GUWAHATI, India (AFP) — A string of blasts rocked the tiny Himalayan kingdom of Bhutan at the weekend, wounding one person and damaging shops and businesses, a spokesman for the Royal Bhutanese Police said Monday.
The explosions Sunday came as the Buddhist nation was preparing to shift to democracy by holding its first national elections on March 24 after a century of absolute monarchy.
One of the explosive devices went off in the Bhutanese capital Thimphu while the others were detonated in the remote districts of Samste, Chukha and Dagana.
"In all, there were four explosions in which a woman was injured," a senior police official said by telephone from Thimphu, requesting not to be named.
Bhutan's national newspaper Kuensel reported the first blast went off near a vegetable market in Samste district.
"The second blast took place (just before noon) in Thimphu. The impact of the explosion shattered window panes of buildings in the area and unnerved shopkeepers and residents. But no injuries were reported," Kuensel said.
"A second explosive device, which did not go off, was found in the same area" in Dagana, the site of the fourth blast, Kuensel said.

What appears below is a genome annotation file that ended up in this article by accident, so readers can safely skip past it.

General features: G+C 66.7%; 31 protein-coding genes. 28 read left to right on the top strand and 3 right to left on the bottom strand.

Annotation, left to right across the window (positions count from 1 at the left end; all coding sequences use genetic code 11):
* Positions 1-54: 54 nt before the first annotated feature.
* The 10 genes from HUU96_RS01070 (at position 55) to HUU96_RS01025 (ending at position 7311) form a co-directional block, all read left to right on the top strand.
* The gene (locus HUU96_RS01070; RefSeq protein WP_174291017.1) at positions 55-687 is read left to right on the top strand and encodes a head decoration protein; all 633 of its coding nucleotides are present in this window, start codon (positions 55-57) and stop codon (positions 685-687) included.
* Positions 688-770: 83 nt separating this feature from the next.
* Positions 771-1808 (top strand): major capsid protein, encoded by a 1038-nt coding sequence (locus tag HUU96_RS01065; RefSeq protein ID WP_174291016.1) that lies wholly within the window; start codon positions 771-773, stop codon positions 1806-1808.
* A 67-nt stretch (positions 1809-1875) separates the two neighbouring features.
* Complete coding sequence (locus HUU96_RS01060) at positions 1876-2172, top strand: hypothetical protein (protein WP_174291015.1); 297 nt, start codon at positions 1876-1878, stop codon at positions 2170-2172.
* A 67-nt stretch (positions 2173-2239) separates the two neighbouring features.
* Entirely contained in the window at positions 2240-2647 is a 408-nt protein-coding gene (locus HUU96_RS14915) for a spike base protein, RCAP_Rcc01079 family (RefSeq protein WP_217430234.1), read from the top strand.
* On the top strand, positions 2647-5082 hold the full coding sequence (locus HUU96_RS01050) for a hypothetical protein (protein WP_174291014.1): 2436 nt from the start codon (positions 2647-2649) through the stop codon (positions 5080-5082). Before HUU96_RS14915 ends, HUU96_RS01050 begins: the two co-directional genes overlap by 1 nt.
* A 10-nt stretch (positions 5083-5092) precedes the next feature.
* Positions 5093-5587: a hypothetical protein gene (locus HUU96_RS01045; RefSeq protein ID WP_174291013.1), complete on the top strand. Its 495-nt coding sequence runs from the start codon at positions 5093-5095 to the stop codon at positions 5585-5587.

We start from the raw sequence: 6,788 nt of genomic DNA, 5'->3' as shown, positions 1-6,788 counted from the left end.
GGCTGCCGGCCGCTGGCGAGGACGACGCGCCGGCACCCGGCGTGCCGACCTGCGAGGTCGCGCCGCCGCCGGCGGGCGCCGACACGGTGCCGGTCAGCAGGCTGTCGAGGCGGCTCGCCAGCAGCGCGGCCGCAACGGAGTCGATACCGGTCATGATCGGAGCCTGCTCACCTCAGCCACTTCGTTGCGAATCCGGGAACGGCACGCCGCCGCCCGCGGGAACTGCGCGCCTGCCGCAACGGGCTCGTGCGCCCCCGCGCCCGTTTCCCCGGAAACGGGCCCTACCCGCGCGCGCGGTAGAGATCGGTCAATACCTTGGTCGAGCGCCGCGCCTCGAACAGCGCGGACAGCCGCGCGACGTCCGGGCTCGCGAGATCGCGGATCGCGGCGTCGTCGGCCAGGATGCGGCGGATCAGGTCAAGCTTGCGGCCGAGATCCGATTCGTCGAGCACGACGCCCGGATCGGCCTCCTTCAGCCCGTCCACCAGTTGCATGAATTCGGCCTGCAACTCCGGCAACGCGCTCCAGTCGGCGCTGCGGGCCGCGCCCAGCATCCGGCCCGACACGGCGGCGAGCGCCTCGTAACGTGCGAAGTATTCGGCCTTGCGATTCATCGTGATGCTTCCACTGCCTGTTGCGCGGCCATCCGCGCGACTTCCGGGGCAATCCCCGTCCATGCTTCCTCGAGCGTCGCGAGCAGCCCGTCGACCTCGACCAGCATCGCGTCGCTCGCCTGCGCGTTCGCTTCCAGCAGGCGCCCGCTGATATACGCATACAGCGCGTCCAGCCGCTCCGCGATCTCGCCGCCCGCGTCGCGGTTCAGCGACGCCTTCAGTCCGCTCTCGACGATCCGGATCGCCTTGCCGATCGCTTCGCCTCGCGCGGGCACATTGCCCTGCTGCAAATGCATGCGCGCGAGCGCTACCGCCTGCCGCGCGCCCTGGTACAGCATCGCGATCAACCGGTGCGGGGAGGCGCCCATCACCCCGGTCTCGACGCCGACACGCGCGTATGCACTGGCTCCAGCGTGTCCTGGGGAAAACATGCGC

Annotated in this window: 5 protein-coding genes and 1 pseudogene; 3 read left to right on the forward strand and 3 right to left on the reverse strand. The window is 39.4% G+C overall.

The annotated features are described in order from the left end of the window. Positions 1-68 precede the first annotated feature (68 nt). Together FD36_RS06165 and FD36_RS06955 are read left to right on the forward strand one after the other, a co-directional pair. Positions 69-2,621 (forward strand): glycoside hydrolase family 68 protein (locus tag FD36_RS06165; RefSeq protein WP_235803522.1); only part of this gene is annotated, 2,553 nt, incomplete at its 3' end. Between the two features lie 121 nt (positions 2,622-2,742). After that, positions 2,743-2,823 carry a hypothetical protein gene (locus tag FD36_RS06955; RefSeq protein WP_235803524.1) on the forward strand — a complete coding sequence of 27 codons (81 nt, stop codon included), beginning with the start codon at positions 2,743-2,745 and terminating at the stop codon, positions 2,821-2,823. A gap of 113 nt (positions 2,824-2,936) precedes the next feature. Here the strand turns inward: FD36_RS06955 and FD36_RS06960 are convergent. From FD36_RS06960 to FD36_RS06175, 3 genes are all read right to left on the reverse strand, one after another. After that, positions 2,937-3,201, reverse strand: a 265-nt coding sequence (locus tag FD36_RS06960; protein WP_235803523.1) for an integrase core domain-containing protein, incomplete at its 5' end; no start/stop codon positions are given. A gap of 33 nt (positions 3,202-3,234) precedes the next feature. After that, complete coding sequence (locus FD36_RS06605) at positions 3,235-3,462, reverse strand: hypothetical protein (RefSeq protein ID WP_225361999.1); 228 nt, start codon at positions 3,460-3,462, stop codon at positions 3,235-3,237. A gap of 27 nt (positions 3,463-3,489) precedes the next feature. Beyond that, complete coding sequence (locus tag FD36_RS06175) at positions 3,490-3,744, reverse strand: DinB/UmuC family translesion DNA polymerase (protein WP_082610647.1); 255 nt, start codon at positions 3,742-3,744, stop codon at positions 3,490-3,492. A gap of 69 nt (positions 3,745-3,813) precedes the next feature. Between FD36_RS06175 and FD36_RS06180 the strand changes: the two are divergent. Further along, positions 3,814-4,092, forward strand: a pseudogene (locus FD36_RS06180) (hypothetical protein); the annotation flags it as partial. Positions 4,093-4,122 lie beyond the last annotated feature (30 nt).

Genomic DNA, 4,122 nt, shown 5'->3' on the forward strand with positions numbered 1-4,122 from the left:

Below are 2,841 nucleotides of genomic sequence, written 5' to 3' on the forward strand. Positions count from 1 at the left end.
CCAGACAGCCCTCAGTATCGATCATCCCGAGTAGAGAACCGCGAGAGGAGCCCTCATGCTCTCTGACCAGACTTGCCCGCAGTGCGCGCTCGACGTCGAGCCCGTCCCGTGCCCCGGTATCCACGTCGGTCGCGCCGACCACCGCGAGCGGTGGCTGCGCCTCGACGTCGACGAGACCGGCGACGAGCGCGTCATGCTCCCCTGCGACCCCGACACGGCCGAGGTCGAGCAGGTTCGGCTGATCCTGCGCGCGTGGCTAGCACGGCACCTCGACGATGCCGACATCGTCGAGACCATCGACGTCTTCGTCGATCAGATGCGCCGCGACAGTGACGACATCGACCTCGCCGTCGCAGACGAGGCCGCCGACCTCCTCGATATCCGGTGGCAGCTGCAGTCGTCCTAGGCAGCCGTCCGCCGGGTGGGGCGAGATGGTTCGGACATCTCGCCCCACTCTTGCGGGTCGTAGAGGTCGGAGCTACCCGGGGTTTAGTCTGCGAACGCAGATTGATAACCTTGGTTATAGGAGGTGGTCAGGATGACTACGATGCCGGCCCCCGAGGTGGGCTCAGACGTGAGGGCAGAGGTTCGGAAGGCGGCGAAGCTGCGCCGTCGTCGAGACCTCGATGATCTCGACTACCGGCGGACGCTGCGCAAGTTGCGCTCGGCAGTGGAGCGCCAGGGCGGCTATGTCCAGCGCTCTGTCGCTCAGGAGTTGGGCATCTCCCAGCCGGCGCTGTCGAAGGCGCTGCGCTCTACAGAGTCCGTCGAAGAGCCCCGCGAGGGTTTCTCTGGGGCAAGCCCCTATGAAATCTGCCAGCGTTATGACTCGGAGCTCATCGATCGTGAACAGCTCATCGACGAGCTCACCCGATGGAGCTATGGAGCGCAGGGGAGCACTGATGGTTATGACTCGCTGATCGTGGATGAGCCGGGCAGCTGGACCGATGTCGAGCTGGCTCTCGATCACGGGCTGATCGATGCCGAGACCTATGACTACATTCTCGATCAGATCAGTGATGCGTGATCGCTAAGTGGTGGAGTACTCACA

The Bhutan police official said all the explosions were suspected to be linked to one of three militant organisations based in Nepal -- the Bhutan Tiger Force, the Bhutan Maoists Party, and the Communist Party of Bhutan.
Bhutan had witnessed a pro-democracy agitation in the 1990s with a section of Nepali-speaking residents in the country's southern areas rising in revolt against the monarchy.
An ensuing crackdown forced Nepali-speaking people from southern Bhutan to flee to Nepal when the Buddhist kingdom launched cultural reforms encouraging the use of the majority language and traditional national dress.
The two sides have met at least 16 times to try to resolve the issue.
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